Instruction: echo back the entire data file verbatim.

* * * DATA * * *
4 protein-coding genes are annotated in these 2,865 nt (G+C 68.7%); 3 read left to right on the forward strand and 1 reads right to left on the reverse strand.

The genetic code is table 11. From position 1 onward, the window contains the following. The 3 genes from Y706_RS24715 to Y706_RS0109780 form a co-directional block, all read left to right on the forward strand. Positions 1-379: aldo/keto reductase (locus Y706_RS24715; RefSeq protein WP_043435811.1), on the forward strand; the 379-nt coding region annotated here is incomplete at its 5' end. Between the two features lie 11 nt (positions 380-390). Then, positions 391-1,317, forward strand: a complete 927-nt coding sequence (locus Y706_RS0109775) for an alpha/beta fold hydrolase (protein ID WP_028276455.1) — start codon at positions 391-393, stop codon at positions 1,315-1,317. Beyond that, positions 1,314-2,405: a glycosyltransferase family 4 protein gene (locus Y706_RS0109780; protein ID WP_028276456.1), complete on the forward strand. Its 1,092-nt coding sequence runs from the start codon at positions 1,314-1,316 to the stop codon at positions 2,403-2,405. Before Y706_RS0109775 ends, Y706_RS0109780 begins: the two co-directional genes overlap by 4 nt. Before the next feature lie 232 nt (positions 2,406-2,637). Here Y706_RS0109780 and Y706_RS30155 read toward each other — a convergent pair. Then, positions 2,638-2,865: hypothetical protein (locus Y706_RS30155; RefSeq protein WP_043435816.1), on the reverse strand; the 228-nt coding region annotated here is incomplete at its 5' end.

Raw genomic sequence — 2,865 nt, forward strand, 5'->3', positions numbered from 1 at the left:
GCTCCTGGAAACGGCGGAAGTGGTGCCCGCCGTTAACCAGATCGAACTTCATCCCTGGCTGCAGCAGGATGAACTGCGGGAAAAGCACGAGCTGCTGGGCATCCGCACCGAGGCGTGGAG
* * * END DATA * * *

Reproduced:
4 protein-coding genes are annotated in these 2,865 nt (G+C 68.7%); 3 read left to right on the forward strand and 1 reads right to left on the reverse strand.

The genetic code is table 11. From position 1 onward, the window contains the following. The 3 genes from Y706_RS24715 to Y706_RS0109780 form a co-directional block, all read left to right on the forward strand. Positions 1-379: aldo/keto reductase (locus Y706_RS24715; RefSeq protein WP_043435811.1), on the forward strand; the 379-nt coding region annotated here is incomplete at its 5' end. Between the two features lie 11 nt (positions 380-390). Then, positions 391-1,317, forward strand: a complete 927-nt coding sequence (locus Y706_RS0109775) for an alpha/beta fold hydrolase (protein ID WP_028276455.1) — start codon at positions 391-393, stop codon at positions 1,315-1,317. Beyond that, positions 1,314-2,405: a glycosyltransferase family 4 protein gene (locus Y706_RS0109780; protein ID WP_028276456.1), complete on the forward strand. Its 1,092-nt coding sequence runs from the start codon at positions 1,314-1,316 to the stop codon at positions 2,403-2,405. Before Y706_RS0109775 ends, Y706_RS0109780 begins: the two co-directional genes overlap by 4 nt. Before the next feature lie 232 nt (positions 2,406-2,637). Here Y706_RS0109780 and Y706_RS30155 read toward each other — a convergent pair. Then, positions 2,638-2,865: hypothetical protein (locus Y706_RS30155; RefSeq protein WP_043435816.1), on the reverse strand; the 228-nt coding region annotated here is incomplete at its 5' end.

Raw genomic sequence — 2,865 nt, forward strand, 5'->3', positions numbered from 1 at the left:
GCTCCTGGAAACGGCGGAAGTGGTGCCCGCCGTTAACCAGATCGAACTTCATCCCTGGCTGCAGCAGGATGAACTGCGGGAAAAGCACGAGCTGCTGGGCATCCGCACCGAGGCGTGGAG